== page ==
Assuntos
COVID-19/complicações , COVID-19/genética , Expressão Gênica/genética , Pulmão/imunologia , Obesidade/complicações , Obesidade/genética , Autopsia , COVID-19/imunologia , Estudos de Coortes , Diabetes Mellitus Tipo 2/complicações , Diabetes Mellitus Tipo 2/genética , Diabetes Mellitus Tipo 2/imunologia , Humanos , Hipertensão/complicações , Hipertensão/genética , Hipertensão/imunologia , Obesidade/imunologia , SARS-CoV-2
16.
J Immunol ; 207(4): 1200-1210, 2021 08 15.
Artigo em Inglês | MEDLINE | ID: mdl-34321227

RESUMO

Esophagogastric adenocarcinomas (EAC) are obesity-associated malignancies underpinned by severe immune dysregulation and inflammation. Our previous work indicates that NK cells migrate to EAC omentum, where they undergo phenotypic and functional alterations and apoptosis. In this study, we investigate whether such erroneous chemotaxis to omentum is paralleled by compromised NK cell infiltration of EAC patient tumor and examine the role of the inflammatory chemokine fractalkine in shaping the NK cell-mediated response. Our data show diminished NK cell frequencies in EAC tumor compared with those in the circulation and reveal that intratumoral NK cell frequencies decline as visceral obesity increases in EAC patients. Our in vitro findings demonstrate that antagonism of fractalkine receptor CX3CR1 significantly reduces NK cell migration to EAC patient-derived, omental adipose tissue-conditioned media, but not toward tumor-conditioned media. These data suggest fractalkine is a key driver of NK cell chemotaxis to omentum but has a lesser role in NK cell homing to tumor in EAC. We propose that this may offer a novel therapeutic strategy to limit NK cell depletion in the omentum of obese EAC patients, and our data suggest the optimal timing for CX3CR1 antagonism is after neoadjuvant chemoradiotherapy. Our functional studies demonstrate that fractalkine induces the conversion from CX3CR1+CD27- to CX3CR1-CD27+ NK cells and increases their IFN-γ and TNF-α production, indicative of its role in shaping the dominant NK cell phenotype in EAC omentum. This study uncovers crucial and potentially druggable pathways underpinning NK cell dysfunction in obesity-associated cancer and provides compelling insights into fractalkine's diverse biological functions.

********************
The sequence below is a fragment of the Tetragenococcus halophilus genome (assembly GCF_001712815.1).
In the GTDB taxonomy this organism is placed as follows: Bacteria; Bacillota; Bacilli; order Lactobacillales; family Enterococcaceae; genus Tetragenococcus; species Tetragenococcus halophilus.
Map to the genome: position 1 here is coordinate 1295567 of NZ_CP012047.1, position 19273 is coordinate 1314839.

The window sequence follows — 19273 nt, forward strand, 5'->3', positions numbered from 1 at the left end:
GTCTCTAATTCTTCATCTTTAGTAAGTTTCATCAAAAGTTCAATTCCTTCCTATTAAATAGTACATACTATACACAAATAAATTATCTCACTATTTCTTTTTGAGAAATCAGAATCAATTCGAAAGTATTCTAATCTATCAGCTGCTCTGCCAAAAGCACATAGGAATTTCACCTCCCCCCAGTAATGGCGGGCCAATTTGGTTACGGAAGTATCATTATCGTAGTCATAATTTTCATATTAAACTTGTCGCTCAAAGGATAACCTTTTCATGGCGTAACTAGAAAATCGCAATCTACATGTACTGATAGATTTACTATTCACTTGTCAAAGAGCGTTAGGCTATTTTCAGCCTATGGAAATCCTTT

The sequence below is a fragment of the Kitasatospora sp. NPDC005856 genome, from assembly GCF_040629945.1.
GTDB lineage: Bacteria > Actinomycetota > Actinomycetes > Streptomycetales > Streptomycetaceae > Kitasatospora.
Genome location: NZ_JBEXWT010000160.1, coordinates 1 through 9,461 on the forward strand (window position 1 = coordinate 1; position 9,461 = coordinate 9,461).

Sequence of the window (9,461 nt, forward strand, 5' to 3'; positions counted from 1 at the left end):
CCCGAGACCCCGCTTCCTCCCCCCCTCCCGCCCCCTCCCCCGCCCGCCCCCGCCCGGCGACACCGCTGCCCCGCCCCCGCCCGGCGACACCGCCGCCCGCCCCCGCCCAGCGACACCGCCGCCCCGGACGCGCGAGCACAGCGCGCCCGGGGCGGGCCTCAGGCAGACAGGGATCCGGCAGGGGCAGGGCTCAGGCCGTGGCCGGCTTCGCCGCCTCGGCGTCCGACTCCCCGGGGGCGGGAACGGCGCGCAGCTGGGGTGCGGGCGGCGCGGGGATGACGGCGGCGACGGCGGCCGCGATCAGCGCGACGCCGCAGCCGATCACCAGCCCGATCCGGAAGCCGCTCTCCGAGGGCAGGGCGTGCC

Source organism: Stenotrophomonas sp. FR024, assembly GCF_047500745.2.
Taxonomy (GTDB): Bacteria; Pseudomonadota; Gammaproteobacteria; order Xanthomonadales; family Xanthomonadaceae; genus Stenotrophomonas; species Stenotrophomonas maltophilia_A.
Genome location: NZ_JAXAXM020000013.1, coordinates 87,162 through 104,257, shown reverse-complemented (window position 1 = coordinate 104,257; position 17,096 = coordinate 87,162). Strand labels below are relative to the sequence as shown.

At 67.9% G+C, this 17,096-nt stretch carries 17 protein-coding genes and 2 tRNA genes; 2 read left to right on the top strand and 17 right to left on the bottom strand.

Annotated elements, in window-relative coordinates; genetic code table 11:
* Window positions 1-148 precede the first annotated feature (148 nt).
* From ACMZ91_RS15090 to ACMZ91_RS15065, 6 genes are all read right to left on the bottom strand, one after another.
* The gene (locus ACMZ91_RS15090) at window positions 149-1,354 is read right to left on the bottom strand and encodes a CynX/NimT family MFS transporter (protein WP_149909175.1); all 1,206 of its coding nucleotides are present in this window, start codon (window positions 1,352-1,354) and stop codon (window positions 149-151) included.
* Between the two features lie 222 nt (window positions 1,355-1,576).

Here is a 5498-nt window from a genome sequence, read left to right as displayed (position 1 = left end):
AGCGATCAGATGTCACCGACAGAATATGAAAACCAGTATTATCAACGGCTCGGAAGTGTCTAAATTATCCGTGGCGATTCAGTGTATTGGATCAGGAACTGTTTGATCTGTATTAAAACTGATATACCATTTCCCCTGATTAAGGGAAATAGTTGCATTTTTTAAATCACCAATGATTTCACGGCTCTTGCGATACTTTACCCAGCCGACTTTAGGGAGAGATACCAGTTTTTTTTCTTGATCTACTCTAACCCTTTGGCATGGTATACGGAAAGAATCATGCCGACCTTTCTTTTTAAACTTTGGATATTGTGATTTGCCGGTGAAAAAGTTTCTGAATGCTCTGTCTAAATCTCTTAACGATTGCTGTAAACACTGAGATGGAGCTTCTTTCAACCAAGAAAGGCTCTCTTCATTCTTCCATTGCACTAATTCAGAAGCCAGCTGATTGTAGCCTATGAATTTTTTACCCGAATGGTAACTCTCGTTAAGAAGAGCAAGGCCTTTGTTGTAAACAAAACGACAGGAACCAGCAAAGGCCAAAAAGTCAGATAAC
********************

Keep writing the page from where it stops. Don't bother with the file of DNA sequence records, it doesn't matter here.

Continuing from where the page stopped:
Assuntos
Quimiocina CX3CL1/imunologia , Quimiotaxia/imunologia , Células Matadoras Naturais/imunologia , Obesidade/imunologia , Membro 7 da Superfamília de Receptores de Fatores de Necrose Tumoral/imunologia , Adenocarcinoma/imunologia , Tecido Adiposo/imunologia , Movimento Celular/imunologia , Neoplasias Esofágicas/imunologia , Feminino , Humanos , Inflamação/imunologia , Masculino , Pessoa de Meia-Idade , Fenótipo , Receptores de Quimiocinas/imunologia , Neoplasias Gástricas/imunologia
17.
Front Immunol ; 12: 666344, 2021.
Artigo em Inglês | MEDLINE | ID: mdl-34108967

RESUMO